How I Got to the Bottom of My Sciatica Pain in My Back and Leg

I tried medicines, massages and a full complement of physiotherapists

The pain started in waves in my lower back and travelled down my left thigh as I worked bent over my laptop on my couch—the pandemic years had crystallized bad habits. The uncomfortable tightness turned searing over the coming days, building quickly, like I’d crossed an invisible damage threshold. The sciatic nerve is the largest in the human body, two inches thick at its widest. It stretches from the lower back, down past Achilles’ weak spot to the bottom of the heel, creating problems for around 40 percent of us—and not just, as I’d always thought, for old people.

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A year and a half in, my symptoms have varied as widely as the cures I’ve tried. I’ve experienced lower back soreness, tingling and numbness from my butt to my heel, all sorts of painful muscle tension and a sharp electric shock in the back of my leg. I’ve been X-rayed, then MRI-ed, which revealed that my three lower discs (the toothpaste-textured jelly between my vertebrae) bulge out, creating pressure on the nerve. I’ve seen physiotherapists, acupuncturists and a neurosurgeon, who counselled patience, which is not my strong suit.

I’ve used a standing desk, floated in a sensory deprivation chamber and had six massages, including one from a woman who stood on my back. I’ve applied hot magic bags, freezing ice packs and the pummelling force of an M3 Pro massager. I’ve ingested ibuprofen, Robaxacet, naproxen and amitriptyline—an antidepressant doctors prescribe for many ailments, including nerve issues—to keep pain from waking me up as I sleep with a pillow stuffed between my knees.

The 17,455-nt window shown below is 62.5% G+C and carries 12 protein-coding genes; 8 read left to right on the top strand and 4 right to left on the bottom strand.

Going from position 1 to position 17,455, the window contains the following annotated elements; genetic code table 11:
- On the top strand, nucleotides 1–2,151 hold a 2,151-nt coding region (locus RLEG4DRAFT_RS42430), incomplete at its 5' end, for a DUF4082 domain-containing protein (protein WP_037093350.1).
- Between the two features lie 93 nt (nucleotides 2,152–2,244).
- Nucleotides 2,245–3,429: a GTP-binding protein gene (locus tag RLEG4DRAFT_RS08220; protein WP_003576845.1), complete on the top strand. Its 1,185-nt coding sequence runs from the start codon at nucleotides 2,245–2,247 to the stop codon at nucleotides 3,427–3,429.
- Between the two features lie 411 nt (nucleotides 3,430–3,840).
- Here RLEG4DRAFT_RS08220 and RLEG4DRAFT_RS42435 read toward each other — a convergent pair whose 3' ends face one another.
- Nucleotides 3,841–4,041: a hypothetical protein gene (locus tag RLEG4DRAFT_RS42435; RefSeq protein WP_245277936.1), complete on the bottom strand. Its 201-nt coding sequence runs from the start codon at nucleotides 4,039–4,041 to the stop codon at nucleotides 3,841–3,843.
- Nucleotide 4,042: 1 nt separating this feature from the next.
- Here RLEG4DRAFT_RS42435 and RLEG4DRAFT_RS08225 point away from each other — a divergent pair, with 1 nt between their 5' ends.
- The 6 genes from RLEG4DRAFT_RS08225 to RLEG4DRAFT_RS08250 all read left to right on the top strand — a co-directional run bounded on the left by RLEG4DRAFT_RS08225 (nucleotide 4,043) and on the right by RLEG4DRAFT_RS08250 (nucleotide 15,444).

And, my god, I have walked, like I was trying to give my pain the slip at every corner. I imagine my pain like a baby, howling its needs at the crack of dawn. Walking was the only way I could start my summer days. I learned to document my nearby park’s native plants and spot the cormorants who visit its water basin.

I gave up the gym, biking and yoga and, around the one-year anniversary of my sciatic woes, took up swimming a couple of blocks from my Montreal apartment. Though the bored-out-of-their-skull lifeguards seemed barely old enough to vote, they bopped their heads to hits from the 2000s—MGMT, Lady Gaga’s “Poker Face,” a Ja Rule and Ashanti duet. Maybe their boss was a millennial who’d given up new music in 2008 or maybe I’d become the target audience here. Maybe this was nostalgia-fuelled motivation for the newly broken. Among the many cruelties of the pandemic, a minor one was dealt when, as I doomscrolled from my couch with a curved lower spine, a meme informed me that 35 is middle-aged.

My third physiotherapist, who could have been my son if I’d made different contraceptive choices in high school, asked if I’d had any falls. I answered no, but later spliced a mental supercut of all the times my boots lost contact with icy sidewalks slicked by Quebec winters. I added genetic predisposition on my mother’s side and incalculable hours spent working in a half-recline worthy of a seder table. My current physiotherapist and plain old therapist have emphasized that trying to pinpoint a specific cause, or blaming myself for the onset, is not helpful. Neither suggested that the pain was all in my head.